Hey there, time traveller!
This article was published 3/2/2013 (1330 days ago), so information in it may no longer be current.
This is a selection of online comments from readers about Blank cheques and bodychecks, an in-depth investigation by writer Randy Turner of Manitoba's unregulated elite hockey for children, where costs can hit five figures. The complete feature was published Saturday in the Free Press print edition and is available online.
This article has been the best-read for me for a very long time. So accurate in all respects. All too often these hockey parents are living vicariously through their children and will do all that they can to get their children to the prize.
Parents? Loving? Caring? None of the above, just greed in their eyes.
Great article. Reminds me of AAU basketball in the States.
My boy's gonna play in the big leagues. My boy's gonna turn some heads. My boy's gonna play in the big leagues. My boy's gonna knock 'em dead.
Great story with some great insight from many knowledgeable people from the game of hockey. The other sports or activities in Canada are just as bad, as they try to "snare" the kids into their program 12 months a year. Volleyball and "winter soccer" keep their athletes locked in all year long.
Has anyone done any research on kids eight and up to see how much the chances were improved for entry into major leagues by having had the advantage of such experiences as high-cost summer camps, etc.?
-- K Ross
I know of a family that also spent all their time and money on hockey. None of the three boys made the big leagues. She deeply regrets that her kids lived in an arena on hotdogs and fries. I know another family whose one son made the WHL, only to be injured, and is no longer playing.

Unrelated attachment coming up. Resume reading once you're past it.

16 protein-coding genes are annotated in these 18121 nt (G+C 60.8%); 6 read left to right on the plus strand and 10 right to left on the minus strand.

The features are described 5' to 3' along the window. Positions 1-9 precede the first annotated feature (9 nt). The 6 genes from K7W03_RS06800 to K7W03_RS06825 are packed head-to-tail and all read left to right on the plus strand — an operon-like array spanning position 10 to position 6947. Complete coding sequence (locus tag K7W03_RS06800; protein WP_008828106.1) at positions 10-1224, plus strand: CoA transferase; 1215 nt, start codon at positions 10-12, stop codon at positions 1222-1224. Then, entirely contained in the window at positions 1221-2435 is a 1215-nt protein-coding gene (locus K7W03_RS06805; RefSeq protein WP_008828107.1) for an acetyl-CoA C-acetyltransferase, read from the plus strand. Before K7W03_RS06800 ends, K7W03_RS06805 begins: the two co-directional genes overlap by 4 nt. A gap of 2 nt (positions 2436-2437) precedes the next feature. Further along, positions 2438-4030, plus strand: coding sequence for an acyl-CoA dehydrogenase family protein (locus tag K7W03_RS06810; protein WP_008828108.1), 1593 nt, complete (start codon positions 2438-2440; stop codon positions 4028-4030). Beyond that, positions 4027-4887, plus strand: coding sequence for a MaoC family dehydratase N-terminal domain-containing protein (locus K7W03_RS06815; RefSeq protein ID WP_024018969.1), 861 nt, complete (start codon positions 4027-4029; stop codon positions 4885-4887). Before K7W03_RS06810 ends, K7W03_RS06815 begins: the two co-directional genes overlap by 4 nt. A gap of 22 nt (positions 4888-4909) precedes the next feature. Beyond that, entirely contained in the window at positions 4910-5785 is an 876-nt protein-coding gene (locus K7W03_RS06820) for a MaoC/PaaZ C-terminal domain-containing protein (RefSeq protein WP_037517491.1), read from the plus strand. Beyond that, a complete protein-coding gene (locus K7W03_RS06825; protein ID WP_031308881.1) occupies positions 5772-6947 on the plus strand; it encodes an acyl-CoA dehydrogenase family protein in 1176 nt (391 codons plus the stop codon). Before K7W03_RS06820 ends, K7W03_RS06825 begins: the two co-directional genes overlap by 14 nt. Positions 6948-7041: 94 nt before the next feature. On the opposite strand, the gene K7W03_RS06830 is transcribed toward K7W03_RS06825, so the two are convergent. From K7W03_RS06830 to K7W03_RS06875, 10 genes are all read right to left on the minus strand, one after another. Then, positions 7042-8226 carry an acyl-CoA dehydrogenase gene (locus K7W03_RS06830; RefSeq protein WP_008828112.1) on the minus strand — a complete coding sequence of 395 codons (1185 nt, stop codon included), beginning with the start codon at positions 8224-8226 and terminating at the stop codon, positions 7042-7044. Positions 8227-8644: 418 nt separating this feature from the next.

-- clean up Winnipeg
For the record, most people who have kids in spring hockey DO NOT think their children are "going to the show." My son loves spring hockey, much more than the winter crap (Winnipeg Minor) -- spring hockey is "real hockey" in our minds. Kids who know how to skate, pass, etc. We hope that eventually there are two leagues -- one for "fair play" and one for "real play."
-- Just mho
This is mostly about parental ego. "My son made this team, he scored X amount of goals and everyone just loves him."
About 10 years ago, my son was playing spring hockey with one of the "elite" teams from the city. We were in Saskatoon, where we had just won the gold medal, my son had just won the MVP of the game, he was the goalie, a 6-1 win. As the assistant coach, I was in the dressing room when a parent asked me to come out. One of the parents was yelling at my son for allowing the one goal. It could have cost his son a gold medal. On our way home, my son informed me that he was done with competitive hockey and the next year he played house hockey and loved it!
So sad that so many kids in this city cannot play hockey at all because all these "organized" teams monopolize every available piece of ice. The average kid cannot just head over to the local community centre and play for the joy of playing anymore. We have truly lost something here.
I have a buddy that was drafted into the NHL in 1974 and played over 100 NHL games and over 300 WHA games, as well as all his junior hockey days, and he said that while he "lived the dream," the last time he had fun playing hockey was when he was 13 years old before it all became "organized."